Opposition Citizens Coalition for Change (CCC) Vice President Tendai Biti and Justice Minister Ziyambi Ziyambi clashed in Parliament this week over the exhumation and reburial of victims of the 1980s Gukurahundi atrocities.
NewZimbabwe.com reports that the subject was raised by Binga North CCC legislator Prince Dubeko Sibanda who had asked the minister about the government’s policy on ensuring relatives exhume and rebury Gukurahundi victims. He added:
The Honourable Minister might want to know that currently most chiefs have been referring the relatives of the victims to the NPRC (National Peace and Reconciliation Commission) which also refers the relatives of the victims to the President to an extent that last week, I had an opportunity to interact with three relatives that were travelling to Harare to handover their documents to the Office of the President.
In response, Ziyambi said chiefs should provide leadership and guidance on the issue.
However, Biti said there was a need for a legal provision to guide the process since it is considered an offence in Zimbabwe for anyone to dig up a grave. He added:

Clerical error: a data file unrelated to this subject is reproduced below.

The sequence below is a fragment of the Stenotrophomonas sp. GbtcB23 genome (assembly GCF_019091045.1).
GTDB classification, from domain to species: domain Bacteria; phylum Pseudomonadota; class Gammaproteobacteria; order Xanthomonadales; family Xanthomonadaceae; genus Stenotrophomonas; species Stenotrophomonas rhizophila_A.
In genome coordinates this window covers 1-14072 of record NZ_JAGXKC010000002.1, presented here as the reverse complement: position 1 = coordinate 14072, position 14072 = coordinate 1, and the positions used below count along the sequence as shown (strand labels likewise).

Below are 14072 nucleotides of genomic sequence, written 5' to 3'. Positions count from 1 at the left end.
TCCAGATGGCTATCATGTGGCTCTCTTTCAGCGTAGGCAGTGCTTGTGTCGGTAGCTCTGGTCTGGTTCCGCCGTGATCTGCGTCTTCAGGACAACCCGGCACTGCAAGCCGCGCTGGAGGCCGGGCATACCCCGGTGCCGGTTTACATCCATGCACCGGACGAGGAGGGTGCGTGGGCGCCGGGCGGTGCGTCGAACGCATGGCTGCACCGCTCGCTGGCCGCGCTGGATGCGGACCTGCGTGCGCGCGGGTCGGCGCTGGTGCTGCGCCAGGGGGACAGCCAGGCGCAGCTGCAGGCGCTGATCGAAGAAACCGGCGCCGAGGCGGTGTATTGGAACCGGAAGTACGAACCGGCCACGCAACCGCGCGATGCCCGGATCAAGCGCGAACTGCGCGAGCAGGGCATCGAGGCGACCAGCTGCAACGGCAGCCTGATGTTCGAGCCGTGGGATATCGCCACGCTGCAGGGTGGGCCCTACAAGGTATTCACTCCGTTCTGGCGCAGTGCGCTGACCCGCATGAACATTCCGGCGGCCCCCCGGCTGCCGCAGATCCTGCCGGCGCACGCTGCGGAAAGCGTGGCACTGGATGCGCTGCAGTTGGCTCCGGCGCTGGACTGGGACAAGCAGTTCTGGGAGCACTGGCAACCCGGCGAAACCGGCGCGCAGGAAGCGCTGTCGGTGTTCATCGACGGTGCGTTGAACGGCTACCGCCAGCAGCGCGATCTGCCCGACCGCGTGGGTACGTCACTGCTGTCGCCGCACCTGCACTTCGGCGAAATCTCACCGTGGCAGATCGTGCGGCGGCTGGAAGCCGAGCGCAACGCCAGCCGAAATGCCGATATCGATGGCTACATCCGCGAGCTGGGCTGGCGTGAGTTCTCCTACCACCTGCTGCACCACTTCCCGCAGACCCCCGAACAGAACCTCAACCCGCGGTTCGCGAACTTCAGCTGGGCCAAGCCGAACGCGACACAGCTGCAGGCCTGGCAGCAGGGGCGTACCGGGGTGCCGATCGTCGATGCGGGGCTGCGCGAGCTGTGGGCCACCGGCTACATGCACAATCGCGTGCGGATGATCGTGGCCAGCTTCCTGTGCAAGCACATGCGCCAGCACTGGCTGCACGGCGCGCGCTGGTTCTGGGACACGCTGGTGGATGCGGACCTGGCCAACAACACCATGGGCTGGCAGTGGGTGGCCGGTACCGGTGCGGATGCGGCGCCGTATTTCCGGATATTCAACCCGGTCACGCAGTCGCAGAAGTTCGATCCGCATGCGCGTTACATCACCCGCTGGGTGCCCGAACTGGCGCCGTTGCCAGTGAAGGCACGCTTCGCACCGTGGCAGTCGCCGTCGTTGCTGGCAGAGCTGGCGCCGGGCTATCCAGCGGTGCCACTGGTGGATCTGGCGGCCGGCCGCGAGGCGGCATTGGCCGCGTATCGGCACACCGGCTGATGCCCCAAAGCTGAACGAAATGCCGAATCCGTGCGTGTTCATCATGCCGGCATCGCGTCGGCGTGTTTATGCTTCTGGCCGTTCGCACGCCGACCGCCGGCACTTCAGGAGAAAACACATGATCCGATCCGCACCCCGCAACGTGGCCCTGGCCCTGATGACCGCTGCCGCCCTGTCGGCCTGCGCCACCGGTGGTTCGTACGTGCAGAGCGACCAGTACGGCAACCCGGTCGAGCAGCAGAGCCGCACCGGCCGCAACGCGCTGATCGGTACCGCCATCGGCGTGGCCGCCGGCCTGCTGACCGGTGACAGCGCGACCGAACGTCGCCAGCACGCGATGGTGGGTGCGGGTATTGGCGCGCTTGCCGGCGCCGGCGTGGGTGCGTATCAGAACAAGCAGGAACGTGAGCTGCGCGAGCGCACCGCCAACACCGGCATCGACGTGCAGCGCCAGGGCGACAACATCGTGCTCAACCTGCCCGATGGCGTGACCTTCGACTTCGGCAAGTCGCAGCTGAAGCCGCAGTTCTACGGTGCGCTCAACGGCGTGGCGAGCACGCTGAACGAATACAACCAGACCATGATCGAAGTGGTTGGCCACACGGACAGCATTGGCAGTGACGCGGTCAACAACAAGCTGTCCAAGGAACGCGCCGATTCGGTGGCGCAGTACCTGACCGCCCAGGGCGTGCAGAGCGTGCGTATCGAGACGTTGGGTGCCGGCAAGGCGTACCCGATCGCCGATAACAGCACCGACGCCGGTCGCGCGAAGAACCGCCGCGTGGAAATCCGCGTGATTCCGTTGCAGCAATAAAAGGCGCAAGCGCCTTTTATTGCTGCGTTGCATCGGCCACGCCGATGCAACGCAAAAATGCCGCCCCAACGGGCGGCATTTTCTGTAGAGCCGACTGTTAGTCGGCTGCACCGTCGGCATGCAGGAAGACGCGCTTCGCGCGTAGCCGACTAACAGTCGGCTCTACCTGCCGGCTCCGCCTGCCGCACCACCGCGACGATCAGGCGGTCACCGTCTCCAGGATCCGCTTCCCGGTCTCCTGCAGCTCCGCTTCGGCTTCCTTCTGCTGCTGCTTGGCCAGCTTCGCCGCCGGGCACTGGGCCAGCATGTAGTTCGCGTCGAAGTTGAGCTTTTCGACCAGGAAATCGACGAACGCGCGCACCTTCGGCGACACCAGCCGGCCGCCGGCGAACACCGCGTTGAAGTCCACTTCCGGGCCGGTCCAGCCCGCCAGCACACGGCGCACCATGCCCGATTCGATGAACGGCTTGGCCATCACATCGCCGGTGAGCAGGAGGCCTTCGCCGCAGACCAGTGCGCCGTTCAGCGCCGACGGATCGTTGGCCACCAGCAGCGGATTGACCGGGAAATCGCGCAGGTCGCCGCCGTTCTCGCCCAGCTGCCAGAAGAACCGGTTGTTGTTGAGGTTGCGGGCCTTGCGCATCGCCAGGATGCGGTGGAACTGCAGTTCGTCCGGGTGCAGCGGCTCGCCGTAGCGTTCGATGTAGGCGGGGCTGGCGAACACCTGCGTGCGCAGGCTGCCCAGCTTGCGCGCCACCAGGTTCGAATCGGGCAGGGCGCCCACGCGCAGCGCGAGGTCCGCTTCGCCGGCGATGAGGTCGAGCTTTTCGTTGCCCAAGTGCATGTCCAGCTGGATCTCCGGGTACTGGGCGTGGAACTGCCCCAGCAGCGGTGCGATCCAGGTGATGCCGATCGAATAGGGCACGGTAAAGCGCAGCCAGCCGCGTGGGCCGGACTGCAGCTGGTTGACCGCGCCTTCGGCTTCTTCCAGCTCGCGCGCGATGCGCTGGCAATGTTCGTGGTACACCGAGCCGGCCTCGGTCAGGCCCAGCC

Therefore, communities in Matebeleland that were victims of Gukurahundi, no chief or family has the power to simply dig up a grave.
So, the logical thing for the authorities and the Government is to come up with an Act of Parliament that clarifies and deals with the issues once and for all and codify the policy that empowers traditional leaders and families to deal with the issue of exhuming and reburying Gukurahundi victims.
Ziyambi insisted that it was not correct that there was no Act that allows exhumations. He said:
I put it to you that he is not saying the truth that we do not have an Act in that regard.
He added that the processes are ongoing and invited Biti to his office if he wanted to see the law.
Biti, a former Minister of Finance during the Government of National Unity (GNU) then challenged Ziyambi to cite the Act and Chapter to which Ziyambi responded by saying:
When we come to Parliament, we interrogate policy. I am not in a court of law to be citing all the laws. We are not here to be regurgitating Acts of Parliament!
More than 20 000 civilians died in the Matebeleland and Midlands provinces after the government deployed a North Korean-trained 5th Brigade to the two regions in the aftermath of independence.
Mnangagwa, who is widely alleged to have masterminded the massacres, has encouraged public discussion of Gukurahundi, to facilitate the resolution of the conflict. Some still say Mnangagwa is not sincere.
The matter had remained a sensitive issue during the era of the late Robert Mugabe who described it as a “moment of madness.”